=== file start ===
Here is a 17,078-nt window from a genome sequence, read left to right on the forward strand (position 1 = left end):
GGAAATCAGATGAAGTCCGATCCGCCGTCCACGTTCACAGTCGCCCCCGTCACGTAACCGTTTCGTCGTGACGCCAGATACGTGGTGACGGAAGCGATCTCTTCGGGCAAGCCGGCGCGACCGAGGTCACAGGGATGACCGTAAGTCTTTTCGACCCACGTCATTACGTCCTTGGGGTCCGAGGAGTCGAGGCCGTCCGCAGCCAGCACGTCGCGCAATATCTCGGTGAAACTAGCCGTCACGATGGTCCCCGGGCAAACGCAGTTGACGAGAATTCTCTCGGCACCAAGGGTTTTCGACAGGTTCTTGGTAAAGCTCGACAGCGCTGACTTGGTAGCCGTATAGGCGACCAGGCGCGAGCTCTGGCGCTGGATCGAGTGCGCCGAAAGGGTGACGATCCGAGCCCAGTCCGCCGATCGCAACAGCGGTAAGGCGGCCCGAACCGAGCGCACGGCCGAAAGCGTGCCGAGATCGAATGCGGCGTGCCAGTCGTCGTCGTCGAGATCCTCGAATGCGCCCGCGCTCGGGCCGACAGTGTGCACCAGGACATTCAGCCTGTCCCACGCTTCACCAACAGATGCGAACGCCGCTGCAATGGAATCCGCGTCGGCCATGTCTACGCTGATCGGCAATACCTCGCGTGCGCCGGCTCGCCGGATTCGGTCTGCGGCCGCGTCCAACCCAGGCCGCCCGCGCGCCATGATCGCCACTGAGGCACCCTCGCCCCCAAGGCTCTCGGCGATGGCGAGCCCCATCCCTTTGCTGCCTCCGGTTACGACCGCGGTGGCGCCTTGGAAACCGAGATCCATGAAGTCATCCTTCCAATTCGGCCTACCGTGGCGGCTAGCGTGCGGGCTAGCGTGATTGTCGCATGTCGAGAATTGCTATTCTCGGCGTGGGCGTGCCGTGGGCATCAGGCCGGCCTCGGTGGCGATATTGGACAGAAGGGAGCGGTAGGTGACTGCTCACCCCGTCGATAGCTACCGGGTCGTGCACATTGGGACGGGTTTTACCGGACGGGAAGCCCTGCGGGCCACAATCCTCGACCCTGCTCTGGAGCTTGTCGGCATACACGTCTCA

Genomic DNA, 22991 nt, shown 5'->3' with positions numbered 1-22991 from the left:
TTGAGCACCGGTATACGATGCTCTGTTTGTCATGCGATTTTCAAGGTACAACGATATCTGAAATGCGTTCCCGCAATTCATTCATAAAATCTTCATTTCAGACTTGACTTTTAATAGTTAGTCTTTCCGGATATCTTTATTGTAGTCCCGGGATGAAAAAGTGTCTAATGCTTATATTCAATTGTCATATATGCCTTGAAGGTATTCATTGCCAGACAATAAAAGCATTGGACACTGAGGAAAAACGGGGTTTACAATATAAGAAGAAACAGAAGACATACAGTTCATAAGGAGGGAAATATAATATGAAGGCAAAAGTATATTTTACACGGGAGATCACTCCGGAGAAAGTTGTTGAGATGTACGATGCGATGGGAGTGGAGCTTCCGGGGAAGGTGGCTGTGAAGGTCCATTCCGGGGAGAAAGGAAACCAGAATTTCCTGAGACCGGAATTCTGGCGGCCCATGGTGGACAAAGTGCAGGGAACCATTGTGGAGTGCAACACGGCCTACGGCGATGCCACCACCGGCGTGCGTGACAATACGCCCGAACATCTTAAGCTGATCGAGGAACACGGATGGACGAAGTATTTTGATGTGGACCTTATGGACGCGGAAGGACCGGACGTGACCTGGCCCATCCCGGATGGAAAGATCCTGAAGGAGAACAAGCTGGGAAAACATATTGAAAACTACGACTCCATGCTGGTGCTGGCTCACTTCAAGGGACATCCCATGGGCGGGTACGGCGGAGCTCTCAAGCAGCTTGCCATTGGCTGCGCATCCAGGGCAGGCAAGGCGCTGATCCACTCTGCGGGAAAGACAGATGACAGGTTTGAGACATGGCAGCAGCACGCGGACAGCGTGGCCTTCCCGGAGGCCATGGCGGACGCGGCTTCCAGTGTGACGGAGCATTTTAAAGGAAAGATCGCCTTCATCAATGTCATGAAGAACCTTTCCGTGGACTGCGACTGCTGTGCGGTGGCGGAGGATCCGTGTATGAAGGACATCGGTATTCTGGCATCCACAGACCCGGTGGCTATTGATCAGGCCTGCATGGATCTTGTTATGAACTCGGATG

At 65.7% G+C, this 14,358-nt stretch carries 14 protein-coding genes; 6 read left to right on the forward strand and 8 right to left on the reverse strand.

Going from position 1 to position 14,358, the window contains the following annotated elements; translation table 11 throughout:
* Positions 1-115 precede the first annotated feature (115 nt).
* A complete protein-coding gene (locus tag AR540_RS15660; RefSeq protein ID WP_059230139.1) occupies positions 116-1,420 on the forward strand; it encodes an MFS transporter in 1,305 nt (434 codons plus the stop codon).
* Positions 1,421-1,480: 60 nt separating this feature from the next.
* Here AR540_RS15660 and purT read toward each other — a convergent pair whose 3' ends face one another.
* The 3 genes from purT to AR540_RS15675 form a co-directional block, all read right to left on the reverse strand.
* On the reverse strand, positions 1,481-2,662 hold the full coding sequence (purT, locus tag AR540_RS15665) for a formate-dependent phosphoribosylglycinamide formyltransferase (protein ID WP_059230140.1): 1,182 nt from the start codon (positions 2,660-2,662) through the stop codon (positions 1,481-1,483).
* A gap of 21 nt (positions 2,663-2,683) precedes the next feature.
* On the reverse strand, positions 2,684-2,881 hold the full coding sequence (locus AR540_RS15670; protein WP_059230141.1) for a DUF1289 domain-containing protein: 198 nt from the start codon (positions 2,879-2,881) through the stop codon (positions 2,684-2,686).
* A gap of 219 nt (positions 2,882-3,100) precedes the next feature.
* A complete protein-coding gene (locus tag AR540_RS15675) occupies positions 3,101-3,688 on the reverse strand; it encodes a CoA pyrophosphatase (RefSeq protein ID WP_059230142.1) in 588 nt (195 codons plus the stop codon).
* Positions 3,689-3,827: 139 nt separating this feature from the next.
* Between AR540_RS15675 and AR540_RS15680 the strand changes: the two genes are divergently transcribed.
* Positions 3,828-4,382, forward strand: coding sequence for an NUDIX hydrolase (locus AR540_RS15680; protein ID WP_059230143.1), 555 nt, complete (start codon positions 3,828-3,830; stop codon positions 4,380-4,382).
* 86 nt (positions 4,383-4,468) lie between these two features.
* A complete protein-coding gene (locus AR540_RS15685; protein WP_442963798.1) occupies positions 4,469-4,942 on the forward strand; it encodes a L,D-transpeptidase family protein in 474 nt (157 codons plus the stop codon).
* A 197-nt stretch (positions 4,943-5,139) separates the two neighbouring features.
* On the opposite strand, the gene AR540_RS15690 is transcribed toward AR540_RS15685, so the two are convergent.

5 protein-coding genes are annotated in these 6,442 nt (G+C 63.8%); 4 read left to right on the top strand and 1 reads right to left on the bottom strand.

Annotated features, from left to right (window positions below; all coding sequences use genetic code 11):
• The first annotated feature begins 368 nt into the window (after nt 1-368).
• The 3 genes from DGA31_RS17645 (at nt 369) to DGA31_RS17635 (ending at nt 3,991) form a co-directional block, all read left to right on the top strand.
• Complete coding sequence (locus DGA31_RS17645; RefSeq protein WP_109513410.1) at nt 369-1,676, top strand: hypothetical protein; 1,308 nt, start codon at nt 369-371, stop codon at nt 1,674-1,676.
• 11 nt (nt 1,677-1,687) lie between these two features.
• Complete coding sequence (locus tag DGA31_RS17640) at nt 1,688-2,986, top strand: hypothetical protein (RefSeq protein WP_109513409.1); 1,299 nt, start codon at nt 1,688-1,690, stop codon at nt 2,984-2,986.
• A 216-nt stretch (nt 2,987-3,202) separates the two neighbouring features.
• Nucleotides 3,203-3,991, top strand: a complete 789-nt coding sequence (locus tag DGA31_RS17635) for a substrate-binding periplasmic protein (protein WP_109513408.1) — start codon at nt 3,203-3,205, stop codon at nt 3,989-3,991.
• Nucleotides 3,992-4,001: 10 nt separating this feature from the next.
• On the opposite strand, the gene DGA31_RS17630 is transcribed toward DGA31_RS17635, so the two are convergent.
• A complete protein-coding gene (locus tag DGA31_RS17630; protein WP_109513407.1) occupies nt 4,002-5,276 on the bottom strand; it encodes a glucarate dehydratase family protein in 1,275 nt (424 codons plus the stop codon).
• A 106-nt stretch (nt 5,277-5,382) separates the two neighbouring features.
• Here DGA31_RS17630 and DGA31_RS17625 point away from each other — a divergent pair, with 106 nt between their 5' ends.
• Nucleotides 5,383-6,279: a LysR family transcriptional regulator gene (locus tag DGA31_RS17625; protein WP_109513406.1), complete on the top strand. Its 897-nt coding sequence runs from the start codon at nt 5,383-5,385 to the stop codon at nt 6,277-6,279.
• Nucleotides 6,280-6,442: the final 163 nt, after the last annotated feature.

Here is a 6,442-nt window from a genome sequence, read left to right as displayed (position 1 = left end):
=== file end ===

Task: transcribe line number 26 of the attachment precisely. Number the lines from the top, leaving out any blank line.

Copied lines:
• The first annotated feature begins 368 nt into the window (after nt 1-368).